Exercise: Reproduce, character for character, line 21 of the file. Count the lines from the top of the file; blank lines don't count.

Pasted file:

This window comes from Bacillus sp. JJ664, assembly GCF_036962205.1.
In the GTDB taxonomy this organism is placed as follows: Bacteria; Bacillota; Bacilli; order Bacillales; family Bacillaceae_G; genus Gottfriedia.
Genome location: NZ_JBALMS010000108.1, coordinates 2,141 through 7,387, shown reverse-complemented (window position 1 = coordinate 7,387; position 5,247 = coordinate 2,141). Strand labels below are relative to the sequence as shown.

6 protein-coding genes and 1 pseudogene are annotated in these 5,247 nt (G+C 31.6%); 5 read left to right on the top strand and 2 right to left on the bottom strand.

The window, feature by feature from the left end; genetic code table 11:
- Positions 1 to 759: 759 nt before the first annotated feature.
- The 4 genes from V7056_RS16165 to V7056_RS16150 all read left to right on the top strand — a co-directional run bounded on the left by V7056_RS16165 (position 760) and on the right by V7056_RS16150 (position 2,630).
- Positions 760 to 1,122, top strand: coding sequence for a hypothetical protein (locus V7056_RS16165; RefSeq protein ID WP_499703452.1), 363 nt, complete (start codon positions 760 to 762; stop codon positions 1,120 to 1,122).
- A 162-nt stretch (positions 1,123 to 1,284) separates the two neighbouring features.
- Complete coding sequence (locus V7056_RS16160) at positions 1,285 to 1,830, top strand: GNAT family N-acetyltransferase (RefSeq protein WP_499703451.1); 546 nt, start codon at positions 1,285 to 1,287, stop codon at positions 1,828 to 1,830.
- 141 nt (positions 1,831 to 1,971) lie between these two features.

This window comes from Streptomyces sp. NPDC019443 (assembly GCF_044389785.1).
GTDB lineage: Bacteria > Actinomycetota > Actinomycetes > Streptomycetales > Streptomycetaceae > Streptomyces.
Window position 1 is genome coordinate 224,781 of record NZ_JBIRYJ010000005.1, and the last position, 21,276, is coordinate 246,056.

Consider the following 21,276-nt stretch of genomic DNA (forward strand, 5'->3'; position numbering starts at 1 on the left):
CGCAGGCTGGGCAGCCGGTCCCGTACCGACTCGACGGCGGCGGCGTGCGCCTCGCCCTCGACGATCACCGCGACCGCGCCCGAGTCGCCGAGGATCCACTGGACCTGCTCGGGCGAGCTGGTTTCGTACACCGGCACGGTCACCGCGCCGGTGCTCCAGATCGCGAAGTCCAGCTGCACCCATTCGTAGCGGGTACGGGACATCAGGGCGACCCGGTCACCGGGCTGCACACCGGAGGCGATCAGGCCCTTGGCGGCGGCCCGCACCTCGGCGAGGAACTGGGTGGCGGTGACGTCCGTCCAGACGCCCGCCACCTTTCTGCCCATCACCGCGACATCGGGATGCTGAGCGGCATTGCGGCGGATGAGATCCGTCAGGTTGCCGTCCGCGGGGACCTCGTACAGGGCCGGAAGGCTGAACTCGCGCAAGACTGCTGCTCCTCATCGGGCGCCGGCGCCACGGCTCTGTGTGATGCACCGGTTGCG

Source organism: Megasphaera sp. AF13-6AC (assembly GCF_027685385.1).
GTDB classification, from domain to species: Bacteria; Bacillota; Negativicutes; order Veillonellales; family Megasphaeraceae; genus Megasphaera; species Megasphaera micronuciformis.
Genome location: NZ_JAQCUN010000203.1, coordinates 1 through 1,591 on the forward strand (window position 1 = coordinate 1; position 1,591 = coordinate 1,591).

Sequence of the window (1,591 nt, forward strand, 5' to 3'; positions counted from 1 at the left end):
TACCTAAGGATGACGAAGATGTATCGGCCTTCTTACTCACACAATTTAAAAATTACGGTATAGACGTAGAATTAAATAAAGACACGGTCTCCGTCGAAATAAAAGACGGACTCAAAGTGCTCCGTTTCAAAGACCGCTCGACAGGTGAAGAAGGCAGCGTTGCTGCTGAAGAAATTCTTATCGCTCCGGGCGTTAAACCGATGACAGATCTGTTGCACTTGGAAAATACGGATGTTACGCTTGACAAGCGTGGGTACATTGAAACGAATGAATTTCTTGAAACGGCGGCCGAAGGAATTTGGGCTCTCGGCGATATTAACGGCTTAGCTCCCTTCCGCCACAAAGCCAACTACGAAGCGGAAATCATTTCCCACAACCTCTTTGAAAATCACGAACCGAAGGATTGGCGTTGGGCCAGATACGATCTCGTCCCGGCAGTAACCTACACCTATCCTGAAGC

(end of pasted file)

TACCTAAGGATGACGAAGATGTATCGGCCTTCTTACTCACACAATTTAAAAATTACGGTATAGACGTAGAATTAAATAAAGACACGGTCTCCGTCGAAATAAAAGACGGACTCAAAGTGCTCCGTTTCAAAGACCGCTCGACAGGTGAAGAAGGCAGCGTTGCTGCTGAAGAAATTCTTATCGCTCCGGGCGTTAAACCGATGACAGATCTGTTGCACTTGGAAAATACGGATGTTACGCTTGACAAGCGTGGGTACATTGAAACGAATGAATTTCTTGAAACGGCGGCCGAAGGAATTTGGGCTCTCGGCGATATTAACGGCTTAGCTCCCTTCCGCCACAAAGCCAACTACGAAGCGGAAATCATTTCCCACAACCTCTTTGAAAATCACGAACCGAAGGATTGGCGTTGGGCCAGATACGATCTCGTCCCGGCAGTAACCTACACCTATCCTGAAGC